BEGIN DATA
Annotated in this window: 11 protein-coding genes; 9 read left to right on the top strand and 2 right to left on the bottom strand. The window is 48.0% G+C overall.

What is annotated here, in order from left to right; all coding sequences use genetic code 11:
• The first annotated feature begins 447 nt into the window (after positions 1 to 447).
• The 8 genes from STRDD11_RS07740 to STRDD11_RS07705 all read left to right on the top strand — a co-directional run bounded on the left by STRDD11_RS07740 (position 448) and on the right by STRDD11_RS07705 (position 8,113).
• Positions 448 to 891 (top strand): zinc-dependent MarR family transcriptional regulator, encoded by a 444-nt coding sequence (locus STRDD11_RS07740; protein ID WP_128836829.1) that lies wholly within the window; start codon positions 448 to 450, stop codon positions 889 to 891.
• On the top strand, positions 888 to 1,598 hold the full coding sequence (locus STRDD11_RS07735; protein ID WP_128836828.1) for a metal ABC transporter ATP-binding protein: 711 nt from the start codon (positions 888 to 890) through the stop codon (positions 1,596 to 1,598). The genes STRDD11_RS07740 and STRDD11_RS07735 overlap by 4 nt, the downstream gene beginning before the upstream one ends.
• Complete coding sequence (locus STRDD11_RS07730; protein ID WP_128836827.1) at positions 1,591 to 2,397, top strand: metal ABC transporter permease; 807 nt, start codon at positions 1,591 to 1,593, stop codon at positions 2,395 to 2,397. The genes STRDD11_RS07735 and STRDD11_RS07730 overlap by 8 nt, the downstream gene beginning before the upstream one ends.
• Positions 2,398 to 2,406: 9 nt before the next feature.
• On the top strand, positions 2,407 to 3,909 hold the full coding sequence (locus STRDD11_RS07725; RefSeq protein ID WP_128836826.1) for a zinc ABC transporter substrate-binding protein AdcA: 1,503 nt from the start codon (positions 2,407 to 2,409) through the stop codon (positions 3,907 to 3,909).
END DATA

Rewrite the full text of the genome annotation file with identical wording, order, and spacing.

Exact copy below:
Annotated in this window: 11 protein-coding genes; 9 read left to right on the top strand and 2 right to left on the bottom strand. The window is 48.0% G+C overall.

What is annotated here, in order from left to right; all coding sequences use genetic code 11:
• The first annotated feature begins 447 nt into the window (after positions 1 to 447).
• The 8 genes from STRDD11_RS07740 to STRDD11_RS07705 all read left to right on the top strand — a co-directional run bounded on the left by STRDD11_RS07740 (position 448) and on the right by STRDD11_RS07705 (position 8,113).
• Positions 448 to 891 (top strand): zinc-dependent MarR family transcriptional regulator, encoded by a 444-nt coding sequence (locus STRDD11_RS07740; protein ID WP_128836829.1) that lies wholly within the window; start codon positions 448 to 450, stop codon positions 889 to 891.
• On the top strand, positions 888 to 1,598 hold the full coding sequence (locus STRDD11_RS07735; protein ID WP_128836828.1) for a metal ABC transporter ATP-binding protein: 711 nt from the start codon (positions 888 to 890) through the stop codon (positions 1,596 to 1,598). The genes STRDD11_RS07740 and STRDD11_RS07735 overlap by 4 nt, the downstream gene beginning before the upstream one ends.
• Complete coding sequence (locus STRDD11_RS07730; protein ID WP_128836827.1) at positions 1,591 to 2,397, top strand: metal ABC transporter permease; 807 nt, start codon at positions 1,591 to 1,593, stop codon at positions 2,395 to 2,397. The genes STRDD11_RS07735 and STRDD11_RS07730 overlap by 8 nt, the downstream gene beginning before the upstream one ends.
• Positions 2,398 to 2,406: 9 nt before the next feature.
• On the top strand, positions 2,407 to 3,909 hold the full coding sequence (locus STRDD11_RS07725; RefSeq protein ID WP_128836826.1) for a zinc ABC transporter substrate-binding protein AdcA: 1,503 nt from the start codon (positions 2,407 to 2,409) through the stop codon (positions 3,907 to 3,909).